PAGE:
Today’s Alert: Navigating Pre and Post Marital Contracts

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My Today’s Alerts series highlights ideas generated in my divorce financial advisory practice.

Your intended or new spouse asks you to sign his or her pre or post marital agreement.  You trust your new partner don’t you?  He or she has your interests at heart, after all. So, just sign it and move on.

But what will your future self tell you?  Your future self says THINK. That’s when people call me.

What are you  giving up or getting by having the agreement?  If your pre or post marital agreement asks one spouse to give up rights under your state’s family law provisions, both spouses needs to consider some type of compensation or concession in exchange for agreement.

For example, in Texas, a marital agreement may ask you to give up future income from the rental property your spouse owned before marriage.  Rental income is income that, without agreement, may be marital income.  By signing the marital agreement, you would be giving up the ‘right’ to that income.

You have several options that will help compensate you for this concession depending on your own financial situation.  You could limit the number of years that income is not part of marital income. You could request that any income from inherited property you receive will not be included in marital income. Lastly you could request outright payment, typically after several years of marriage or upon divorce.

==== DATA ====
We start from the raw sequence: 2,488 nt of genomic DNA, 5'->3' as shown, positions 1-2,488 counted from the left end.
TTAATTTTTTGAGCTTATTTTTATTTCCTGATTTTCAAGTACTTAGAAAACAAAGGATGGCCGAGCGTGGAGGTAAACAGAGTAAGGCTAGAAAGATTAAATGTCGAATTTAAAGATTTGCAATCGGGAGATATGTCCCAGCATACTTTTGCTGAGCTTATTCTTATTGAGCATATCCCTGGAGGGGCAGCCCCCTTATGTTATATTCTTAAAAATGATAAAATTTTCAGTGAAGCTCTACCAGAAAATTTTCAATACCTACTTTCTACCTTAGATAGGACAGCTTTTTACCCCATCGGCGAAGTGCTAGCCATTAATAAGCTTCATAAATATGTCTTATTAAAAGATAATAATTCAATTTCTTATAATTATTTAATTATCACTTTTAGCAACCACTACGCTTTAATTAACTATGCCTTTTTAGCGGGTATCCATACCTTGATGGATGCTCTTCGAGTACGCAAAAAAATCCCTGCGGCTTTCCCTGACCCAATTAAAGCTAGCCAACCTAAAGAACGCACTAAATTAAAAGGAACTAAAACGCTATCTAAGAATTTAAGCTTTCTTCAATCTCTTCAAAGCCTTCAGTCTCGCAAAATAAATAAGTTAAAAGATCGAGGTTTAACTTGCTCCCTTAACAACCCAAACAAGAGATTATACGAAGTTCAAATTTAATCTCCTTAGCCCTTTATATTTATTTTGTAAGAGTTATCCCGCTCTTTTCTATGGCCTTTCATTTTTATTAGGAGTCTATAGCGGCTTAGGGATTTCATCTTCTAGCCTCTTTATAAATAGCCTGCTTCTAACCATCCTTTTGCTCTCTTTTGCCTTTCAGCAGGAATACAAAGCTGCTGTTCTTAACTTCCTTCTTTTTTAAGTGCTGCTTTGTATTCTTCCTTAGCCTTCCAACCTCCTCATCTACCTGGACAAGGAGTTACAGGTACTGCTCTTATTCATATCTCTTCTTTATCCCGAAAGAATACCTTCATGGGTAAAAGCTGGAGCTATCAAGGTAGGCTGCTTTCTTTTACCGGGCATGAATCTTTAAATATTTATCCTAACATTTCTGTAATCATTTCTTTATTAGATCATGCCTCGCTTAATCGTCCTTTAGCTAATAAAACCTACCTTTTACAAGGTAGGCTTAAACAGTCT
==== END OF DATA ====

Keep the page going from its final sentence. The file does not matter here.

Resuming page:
Legal, financial and emotional factors as well as the martial property laws in your state influence decisions.  Be sure you have your own attorney and financial expert (and possibly a therapist) to help you sort through all the issues.

Silicon Hills Wealth and Divorce Planning of Austin work with clients and their attorneys to help insure that financial accounts are divided in the most efficient manner possible. Please contact Pam Friedman, CFP®, CDFA™ at pam@divorceplanningofaustin.com

Silicon Hills Wealth Management and Divorce Planning of Austin do not provide legal advice.  Please consult with your attorney regarding your specific circumstances.

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